One morning I was greeted by Francis and along with Travis, we were to meet a man that has some old playground equipment I may be interested in buying. When we arrived I didn't expect what I saw and nearly balked at the idea altogether. But what were my choices? Entangled in a large mass of rusted sheetmetal, broken chairs, old conduit and even a
The Orphanage Staff
Our new friends at the Caroline Wambui Mungai Children's Home in Wangige, Kenya
refrigerator was what resembled some sort of merry-go-round. Upon further investigation I noticed there were two of them. A bit rusty, but strong. The three of us dragged them from the pile of debris and stood them upright. I gave one a good spin to see how difficult it would be to rotate and found the greased bearings to be holding out well. It spun effortlessly and that gave it my immediate approval. Now for the negotiating.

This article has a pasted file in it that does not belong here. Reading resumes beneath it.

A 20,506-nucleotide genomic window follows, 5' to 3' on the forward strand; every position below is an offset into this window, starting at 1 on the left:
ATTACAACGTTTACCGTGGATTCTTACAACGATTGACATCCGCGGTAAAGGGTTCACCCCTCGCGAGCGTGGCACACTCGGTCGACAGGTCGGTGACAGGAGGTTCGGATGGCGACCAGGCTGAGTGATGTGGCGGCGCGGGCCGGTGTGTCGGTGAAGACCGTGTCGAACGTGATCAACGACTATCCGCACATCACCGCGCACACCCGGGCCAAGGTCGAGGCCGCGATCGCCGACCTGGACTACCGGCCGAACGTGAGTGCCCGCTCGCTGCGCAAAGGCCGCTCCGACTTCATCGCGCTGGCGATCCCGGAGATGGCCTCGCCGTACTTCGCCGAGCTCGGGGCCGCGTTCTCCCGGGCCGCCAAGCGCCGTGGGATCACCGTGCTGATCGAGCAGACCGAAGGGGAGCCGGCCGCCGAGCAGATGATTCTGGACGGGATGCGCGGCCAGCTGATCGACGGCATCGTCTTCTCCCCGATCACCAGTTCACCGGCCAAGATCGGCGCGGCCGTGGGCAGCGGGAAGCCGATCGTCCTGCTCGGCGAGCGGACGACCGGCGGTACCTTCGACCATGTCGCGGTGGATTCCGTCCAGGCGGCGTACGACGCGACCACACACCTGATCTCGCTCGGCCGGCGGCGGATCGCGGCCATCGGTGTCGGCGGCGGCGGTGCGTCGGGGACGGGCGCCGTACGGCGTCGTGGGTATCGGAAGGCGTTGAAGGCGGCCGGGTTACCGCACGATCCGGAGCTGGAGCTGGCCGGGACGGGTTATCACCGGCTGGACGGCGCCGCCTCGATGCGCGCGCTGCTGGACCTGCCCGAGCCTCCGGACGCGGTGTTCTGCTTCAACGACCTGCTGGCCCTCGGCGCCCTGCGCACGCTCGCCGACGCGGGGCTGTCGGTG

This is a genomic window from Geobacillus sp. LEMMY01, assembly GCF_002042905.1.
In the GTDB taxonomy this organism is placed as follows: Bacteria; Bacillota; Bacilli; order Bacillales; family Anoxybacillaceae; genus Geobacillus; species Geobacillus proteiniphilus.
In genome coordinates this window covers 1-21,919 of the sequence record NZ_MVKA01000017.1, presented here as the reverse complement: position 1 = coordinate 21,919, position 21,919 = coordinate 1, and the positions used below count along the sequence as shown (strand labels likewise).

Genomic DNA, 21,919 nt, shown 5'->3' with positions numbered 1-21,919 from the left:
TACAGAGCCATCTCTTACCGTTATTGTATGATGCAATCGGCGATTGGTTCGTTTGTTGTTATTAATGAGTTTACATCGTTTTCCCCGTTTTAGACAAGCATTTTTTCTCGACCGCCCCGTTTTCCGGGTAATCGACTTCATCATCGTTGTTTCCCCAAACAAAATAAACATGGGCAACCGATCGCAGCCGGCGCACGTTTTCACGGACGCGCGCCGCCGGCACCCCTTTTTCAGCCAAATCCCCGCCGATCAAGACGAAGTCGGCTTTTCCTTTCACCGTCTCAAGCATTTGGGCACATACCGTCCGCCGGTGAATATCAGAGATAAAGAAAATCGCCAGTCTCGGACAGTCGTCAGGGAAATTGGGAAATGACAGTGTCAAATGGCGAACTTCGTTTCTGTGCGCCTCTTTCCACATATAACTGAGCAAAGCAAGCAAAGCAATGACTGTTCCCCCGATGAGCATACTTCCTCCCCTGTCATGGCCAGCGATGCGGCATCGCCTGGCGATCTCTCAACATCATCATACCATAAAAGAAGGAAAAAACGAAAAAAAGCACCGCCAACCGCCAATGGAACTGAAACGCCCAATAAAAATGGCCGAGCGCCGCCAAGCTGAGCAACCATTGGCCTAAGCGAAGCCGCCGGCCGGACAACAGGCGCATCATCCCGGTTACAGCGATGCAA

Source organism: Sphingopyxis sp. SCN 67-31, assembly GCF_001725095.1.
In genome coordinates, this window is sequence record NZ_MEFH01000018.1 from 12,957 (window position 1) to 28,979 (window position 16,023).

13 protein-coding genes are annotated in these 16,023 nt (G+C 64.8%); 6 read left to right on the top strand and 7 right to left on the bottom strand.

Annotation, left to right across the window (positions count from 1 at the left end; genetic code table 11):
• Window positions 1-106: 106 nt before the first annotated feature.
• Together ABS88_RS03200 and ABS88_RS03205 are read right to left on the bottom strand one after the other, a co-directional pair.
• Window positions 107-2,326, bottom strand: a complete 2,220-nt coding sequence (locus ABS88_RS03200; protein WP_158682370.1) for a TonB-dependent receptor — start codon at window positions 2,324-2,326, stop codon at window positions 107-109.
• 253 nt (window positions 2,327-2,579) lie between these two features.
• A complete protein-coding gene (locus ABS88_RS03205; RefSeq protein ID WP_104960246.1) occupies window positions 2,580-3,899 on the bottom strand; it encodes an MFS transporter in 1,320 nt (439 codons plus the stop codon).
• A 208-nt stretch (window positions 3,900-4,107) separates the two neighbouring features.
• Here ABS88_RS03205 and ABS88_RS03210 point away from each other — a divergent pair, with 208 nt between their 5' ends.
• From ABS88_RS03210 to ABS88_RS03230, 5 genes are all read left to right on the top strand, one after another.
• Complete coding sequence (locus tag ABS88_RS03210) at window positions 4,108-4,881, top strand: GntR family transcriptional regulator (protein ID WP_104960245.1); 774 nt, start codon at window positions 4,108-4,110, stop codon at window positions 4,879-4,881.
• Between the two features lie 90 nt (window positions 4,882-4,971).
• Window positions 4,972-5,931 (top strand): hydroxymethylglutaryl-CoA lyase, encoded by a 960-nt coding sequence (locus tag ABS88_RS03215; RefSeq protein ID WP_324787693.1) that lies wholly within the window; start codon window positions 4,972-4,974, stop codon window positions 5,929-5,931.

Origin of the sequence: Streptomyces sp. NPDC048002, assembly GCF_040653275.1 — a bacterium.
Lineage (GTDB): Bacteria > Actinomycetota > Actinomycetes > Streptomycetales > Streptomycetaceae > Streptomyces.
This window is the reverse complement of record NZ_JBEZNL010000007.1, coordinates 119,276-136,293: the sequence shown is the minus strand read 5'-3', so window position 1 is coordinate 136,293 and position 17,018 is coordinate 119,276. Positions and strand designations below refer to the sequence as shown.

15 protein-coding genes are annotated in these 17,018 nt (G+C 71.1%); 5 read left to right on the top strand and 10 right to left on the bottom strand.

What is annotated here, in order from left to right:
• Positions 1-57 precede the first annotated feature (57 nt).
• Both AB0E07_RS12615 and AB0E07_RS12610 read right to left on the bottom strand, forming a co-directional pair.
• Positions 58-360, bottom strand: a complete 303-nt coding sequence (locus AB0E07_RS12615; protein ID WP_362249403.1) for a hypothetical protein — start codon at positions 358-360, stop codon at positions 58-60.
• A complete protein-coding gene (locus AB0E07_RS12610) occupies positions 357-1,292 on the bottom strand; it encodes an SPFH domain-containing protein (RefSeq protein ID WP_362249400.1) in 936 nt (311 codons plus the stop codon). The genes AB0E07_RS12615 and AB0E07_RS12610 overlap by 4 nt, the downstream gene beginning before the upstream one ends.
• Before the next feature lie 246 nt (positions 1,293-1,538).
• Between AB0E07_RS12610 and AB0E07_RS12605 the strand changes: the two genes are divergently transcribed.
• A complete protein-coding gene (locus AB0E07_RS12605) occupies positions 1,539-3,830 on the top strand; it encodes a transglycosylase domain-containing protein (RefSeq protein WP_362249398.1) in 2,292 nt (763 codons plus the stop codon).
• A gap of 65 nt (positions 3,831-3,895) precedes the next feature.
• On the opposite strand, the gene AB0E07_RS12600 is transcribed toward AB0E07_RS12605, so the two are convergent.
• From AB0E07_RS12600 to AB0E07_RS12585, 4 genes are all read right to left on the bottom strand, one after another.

Expensive. I thought I nearly lost the deal when Travis, bless his heart, told the proprietor of the debris pile that "you've got to give us a good deal...I mean, what are you going to do, let this rust here in this junkyard?" The man's reply, "Junkyard? This is my shop!" Travis realized he was not in Kansas anymore, that he was in a very poor part of the world and what he envisions as a shop in beautiful Boulder, Colorado is not what you find here. This was, in fact, the man's business and he was as much proud to be a business-owner as anyone would be in any part of the world. Travis apologized profusely and he accepted, realizing that
Me and My Reason for Being Here
One of many orphans here and all of them are precious.
Travis meant no disrespect. I think, however, it helped close the deal. Load it up!